This is going to make uncomfortable reading for a lot of mums and dads on the school run – especially as Australia is front and centre in the global boom in SUV sales.
Sales of SUVs overtook passenger cars in Australia two years ago, in 2017, and account for 60 per cent of new passenger vehicle sales both here and in the USA. (In Australia so far this year 365,000 SUVs have been sold versus 246,000 passenger cars).
The International Energy Agency report said that, on average, SUVs consume about a quarter more energy than medium-size cars.
“As a result, global fuel economy worsened caused in part by the rising SUV demand since the beginning of the decade,” the report said.
This was despite figures showing efficiency improvements in smaller cars "saved over 2 million barrels a day, and electric cars displaced less than 100,000 barrels a day".
In fact, the report said SUVs were responsible for "all of the 3.3 million barrels a day growth in oil demand from passenger cars between 2010 and 2018, while oil use from other type of cars (excluding SUVs) declined slightly".
The International Energy Agency warned if buyer tastes for SUVs continues to grow at a similar pace seen in the last decade, “SUVs would add nearly 2 million barrels a day in global oil demand by 2040, offsetting the savings from nearly 150 million electric cars”.
The International Energy Agency says while there has been a strong focus on electric cars and new fuel saving measures on petrol engines (such as hybrid technology) the analysis “highlights the role of the average size of car fleet”.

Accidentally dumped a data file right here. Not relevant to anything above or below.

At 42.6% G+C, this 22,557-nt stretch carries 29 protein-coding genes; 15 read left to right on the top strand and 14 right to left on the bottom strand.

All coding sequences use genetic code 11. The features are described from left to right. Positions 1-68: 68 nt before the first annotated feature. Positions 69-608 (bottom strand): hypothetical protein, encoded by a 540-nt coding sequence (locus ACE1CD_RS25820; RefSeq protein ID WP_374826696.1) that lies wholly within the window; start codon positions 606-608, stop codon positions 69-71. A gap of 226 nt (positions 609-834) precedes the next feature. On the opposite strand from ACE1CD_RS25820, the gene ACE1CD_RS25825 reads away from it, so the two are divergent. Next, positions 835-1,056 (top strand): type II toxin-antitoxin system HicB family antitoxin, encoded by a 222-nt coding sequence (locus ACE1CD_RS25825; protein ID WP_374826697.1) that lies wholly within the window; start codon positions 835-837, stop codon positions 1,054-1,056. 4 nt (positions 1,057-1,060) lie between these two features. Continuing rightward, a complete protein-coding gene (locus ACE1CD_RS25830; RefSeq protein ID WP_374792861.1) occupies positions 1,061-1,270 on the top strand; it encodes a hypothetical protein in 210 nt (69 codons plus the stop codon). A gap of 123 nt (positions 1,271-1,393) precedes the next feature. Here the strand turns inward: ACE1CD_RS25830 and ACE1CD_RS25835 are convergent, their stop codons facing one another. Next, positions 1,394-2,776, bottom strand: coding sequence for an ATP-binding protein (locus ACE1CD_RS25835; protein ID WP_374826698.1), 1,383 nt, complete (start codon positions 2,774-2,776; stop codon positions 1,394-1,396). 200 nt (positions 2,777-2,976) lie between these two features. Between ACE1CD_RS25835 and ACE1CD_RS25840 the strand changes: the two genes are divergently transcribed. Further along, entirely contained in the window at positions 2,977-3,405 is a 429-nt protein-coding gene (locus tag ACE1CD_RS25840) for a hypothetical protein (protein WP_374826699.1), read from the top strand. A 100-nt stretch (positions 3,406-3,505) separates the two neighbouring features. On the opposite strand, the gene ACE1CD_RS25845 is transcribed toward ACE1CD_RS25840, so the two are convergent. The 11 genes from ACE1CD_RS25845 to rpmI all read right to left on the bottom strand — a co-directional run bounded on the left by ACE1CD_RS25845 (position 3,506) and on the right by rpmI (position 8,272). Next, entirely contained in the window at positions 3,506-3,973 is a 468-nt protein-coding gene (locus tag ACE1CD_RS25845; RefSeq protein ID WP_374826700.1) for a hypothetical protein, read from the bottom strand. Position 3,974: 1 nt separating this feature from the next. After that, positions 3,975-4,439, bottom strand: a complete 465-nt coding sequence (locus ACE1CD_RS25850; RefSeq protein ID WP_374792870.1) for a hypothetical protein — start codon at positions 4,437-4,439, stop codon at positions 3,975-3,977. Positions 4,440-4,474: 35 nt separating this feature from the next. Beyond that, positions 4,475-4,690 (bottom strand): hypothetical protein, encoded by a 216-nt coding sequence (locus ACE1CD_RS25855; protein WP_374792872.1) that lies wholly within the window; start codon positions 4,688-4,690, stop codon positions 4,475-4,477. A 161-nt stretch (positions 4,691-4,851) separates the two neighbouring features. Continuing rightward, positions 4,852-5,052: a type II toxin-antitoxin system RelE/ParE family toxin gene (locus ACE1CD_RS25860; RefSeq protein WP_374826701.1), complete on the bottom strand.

“Bigger and heavier cars, like SUVs, are harder to electrify and growth in their rising demand may slow down the development of clean and efficient car fleets,” the IEA report said.
“The development of SUV sales given its substantial role in oil demand and CO2 emissions would affect the outlook for passenger cars and the evolution of future oil demand and carbon emissions,” the report concluded.
According to the agency, the world's car makers plan to introduce more than 350 electric vehicles by 2025, mostly small-to-medium models.
"Plans from the Top 20 car manufacturers suggest a tenfold increase in annual electric car sales, to 20 million vehicles a year by 2030, from 2 million in 2018," the IEA said, adding that while electric cars currently account for 0.5 per cent of new vehicle sales globally, "this growth in electric vehicles means that nearly 7 per cent of the car fleet will be electric by 2030".